In terms of collaboration with Michael and Sasha, do you all have to agree for a drink to get served?
We talk about it. Especially me and Michael, we’re very honest with each other. It’s easy to make a drink – we’re very critical of each other, and if a drink needs work, we’ll tell each other, because we’ve known each other for 10 years. We can take it. We’re not that sensitive. There definitely is a process. Before it gets widely accepted into the family – same thing if they come up with drinks at Dutch Kills or Little Branch or Silver Lining, or The Varnish out here, if it’s a real winner, it goes through quite a process of testing and criticism before it gets expressed to all the coasts and all the family’s bars. And Eveleigh in Melbourne, same deal.
Would you say that you’ve had any mentors over the years?
Plenty. Yeah, yeah, yeah. I started in Australia and two bartenders that I worked under in my early days, Quentin Liebenberg and Sebastien Raeburn, were both heavily influential characters in my career. And then coming over, obviously Sasha. Those are the big three.
What would you want people to know you for as a bartender?
You know what I really strive for? You can teach anyone how to make drinks. You can, if given enough time. Drinks and techniques, and with enough experience, the techniques will come, and efficiency, but I’m a friendly guy. I like people. And there are a lot of people in this industry that don’t like people, and it’s really strange, because the service industry is heavily involved with interactions with customers, with people you don’t know. I find that I have a friendly personality back there, as well as striving to make the best drinks possible.
What does a cocktail have to be if it goes on your menu? Are there any common threads?
Again, we always preach simplicity. We do twists on classics. Part of what I was just teaching these guys in the class, if they’re putting upwards of five or six ingredients in their cocktails, then they’re not trying hard enough. We use high quality spirits, fresh juices, handmade syrups, and we really preach simplicity, really let these flavors and these ingredients speak for themselves. You ask any good chef as well, you start putting too many ingredients into these dishes, these drinks, the flavor becomes muddy. You can’t necessarily distinguish between what you’re drinking. So off the bat, if you see something that has too many ingredients in it – I’ll try anything once, same with techniques – but my initial instinct would be critical if I see too many ingredients in it.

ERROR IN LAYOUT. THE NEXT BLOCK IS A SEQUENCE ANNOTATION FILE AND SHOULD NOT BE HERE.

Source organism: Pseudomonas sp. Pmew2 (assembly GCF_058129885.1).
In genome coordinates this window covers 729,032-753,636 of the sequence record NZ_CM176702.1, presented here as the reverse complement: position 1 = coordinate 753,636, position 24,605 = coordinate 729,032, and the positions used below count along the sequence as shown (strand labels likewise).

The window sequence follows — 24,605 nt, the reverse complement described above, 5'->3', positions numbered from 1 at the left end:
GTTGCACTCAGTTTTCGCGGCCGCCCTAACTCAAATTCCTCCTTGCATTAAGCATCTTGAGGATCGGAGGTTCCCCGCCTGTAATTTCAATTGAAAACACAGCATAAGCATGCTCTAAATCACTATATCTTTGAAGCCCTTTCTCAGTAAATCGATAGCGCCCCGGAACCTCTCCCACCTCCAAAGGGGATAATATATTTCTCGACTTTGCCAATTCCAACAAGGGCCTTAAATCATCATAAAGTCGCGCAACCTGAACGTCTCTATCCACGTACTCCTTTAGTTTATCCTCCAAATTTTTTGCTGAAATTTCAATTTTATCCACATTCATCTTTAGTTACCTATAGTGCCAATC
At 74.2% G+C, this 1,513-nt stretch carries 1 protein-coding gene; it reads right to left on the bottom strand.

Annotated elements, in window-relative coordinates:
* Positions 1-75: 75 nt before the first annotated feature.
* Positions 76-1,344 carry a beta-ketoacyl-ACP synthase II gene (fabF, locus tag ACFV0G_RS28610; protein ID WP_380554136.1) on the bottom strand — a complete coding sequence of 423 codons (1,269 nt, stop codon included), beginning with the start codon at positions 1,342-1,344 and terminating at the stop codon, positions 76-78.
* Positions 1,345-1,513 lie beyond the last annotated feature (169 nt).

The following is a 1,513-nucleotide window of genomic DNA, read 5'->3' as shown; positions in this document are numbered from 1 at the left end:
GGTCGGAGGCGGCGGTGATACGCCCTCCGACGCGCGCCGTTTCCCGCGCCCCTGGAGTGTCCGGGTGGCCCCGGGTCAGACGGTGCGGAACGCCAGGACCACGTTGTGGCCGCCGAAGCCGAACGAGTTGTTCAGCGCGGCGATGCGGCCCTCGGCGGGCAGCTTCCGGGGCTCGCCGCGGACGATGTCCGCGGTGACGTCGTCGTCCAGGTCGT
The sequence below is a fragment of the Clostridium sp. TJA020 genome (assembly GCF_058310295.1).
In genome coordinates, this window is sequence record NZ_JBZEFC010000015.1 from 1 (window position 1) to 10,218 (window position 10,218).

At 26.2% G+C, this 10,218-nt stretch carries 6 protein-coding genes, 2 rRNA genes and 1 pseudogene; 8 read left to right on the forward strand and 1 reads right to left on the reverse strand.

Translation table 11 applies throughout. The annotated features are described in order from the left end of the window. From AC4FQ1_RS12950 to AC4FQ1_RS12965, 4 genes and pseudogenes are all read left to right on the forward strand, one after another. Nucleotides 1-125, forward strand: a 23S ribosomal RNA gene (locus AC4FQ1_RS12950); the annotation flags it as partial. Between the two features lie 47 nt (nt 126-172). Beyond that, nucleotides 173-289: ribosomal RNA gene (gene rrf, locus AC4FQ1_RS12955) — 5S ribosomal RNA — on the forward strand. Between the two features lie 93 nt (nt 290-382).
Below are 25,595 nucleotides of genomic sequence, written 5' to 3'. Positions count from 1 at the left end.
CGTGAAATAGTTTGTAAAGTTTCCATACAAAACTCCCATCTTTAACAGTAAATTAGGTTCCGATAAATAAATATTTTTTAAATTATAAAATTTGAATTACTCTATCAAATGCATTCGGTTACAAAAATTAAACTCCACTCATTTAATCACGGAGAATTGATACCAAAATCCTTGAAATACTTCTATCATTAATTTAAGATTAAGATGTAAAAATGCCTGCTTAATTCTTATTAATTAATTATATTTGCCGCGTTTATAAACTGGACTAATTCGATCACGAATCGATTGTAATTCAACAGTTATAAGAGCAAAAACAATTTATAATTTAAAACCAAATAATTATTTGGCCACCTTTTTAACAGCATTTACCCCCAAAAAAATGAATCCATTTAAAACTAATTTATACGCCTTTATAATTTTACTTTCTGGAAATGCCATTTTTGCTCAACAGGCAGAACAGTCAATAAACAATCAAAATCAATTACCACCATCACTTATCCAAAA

What’s your top selling cocktail at Milk & Honey, and why do you think that’s the case?
Well, because it’s a menu-less bar at Milk & Honey, it’s sort of like a roving list. But I would say the top five drinks we do there would definitely be a Negroni, a Dark and Stormy. The Penicillin’s definitely up there. Daiquiris and their variations, and definitely like a Manhattan/Old Fashioned and the variations on them. I’m astonished in the last few years, there’s no such thing as girlie drinks anymore. Females are drinking the hardest and smokiest of whiskeys. Gender in drinks doesn’t exist anymore.